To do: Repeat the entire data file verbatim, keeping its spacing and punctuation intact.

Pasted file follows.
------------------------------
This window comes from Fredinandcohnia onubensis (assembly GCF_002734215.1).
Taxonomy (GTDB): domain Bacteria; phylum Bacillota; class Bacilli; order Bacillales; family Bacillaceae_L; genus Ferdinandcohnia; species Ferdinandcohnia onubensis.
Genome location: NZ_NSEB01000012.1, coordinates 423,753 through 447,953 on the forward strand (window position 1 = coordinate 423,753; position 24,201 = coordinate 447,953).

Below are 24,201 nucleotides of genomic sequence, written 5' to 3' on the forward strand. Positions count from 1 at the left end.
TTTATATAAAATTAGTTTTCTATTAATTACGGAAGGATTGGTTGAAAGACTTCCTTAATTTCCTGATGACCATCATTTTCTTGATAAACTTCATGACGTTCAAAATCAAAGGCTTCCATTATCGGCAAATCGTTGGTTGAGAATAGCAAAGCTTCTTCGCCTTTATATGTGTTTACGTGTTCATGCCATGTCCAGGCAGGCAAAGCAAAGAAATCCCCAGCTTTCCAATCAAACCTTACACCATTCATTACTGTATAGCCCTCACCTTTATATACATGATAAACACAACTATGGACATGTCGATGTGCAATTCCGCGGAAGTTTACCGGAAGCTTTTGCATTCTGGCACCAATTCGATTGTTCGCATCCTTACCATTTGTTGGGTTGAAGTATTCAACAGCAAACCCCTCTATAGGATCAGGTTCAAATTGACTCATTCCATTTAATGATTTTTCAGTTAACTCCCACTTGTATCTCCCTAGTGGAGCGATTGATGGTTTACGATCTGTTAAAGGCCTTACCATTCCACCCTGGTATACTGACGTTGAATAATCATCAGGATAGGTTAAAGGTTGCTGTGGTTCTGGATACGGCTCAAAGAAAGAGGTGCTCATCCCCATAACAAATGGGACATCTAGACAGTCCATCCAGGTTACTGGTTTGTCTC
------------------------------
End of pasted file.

This window comes from Fredinandcohnia onubensis (assembly GCF_002734215.1).
Taxonomy (GTDB): domain Bacteria; phylum Bacillota; class Bacilli; order Bacillales; family Bacillaceae_L; genus Ferdinandcohnia; species Ferdinandcohnia onubensis.
Genome location: NZ_NSEB01000012.1, coordinates 423,753 through 447,953 on the forward strand (window position 1 = coordinate 423,753; position 24,201 = coordinate 447,953).

Below are 24,201 nucleotides of genomic sequence, written 5' to 3' on the forward strand. Positions count from 1 at the left end.
TTTATATAAAATTAGTTTTCTATTAATTACGGAAGGATTGGTTGAAAGACTTCCTTAATTTCCTGATGACCATCATTTTCTTGATAAACTTCATGACGTTCAAAATCAAAGGCTTCCATTATCGGCAAATCGTTGGTTGAGAATAGCAAAGCTTCTTCGCCTTTATATGTGTTTACGTGTTCATGCCATGTCCAGGCAGGCAAAGCAAAGAAATCCCCAGCTTTCCAATCAAACCTTACACCATTCATTACTGTATAGCCCTCACCTTTATATACATGATAAACACAACTATGGACATGTCGATGTGCAATTCCGCGGAAGTTTACCGGAAGCTTTTGCATTCTGGCACCAATTCGATTGTTCGCATCCTTACCATTTGTTGGGTTGAAGTATTCAACAGCAAACCCCTCTATAGGATCAGGTTCAAATTGACTCATTCCATTTAATGATTTTTCAGTTAACTCCCACTTGTATCTCCCTAGTGGAGCGATTGATGGTTTACGATCTGTTAAAGGCCTTACCATTCCACCCTGGTATACTGACGTTGAATAATCATCAGGATAGGTTAAAGGTTGCTGTGGTTCTGGATACGGCTCAAAGAAAGAGGTGCTCATCCCCATAACAAATGGGACATCTAGACAGTCCATCCAGGTTACTGGTTTGTCTC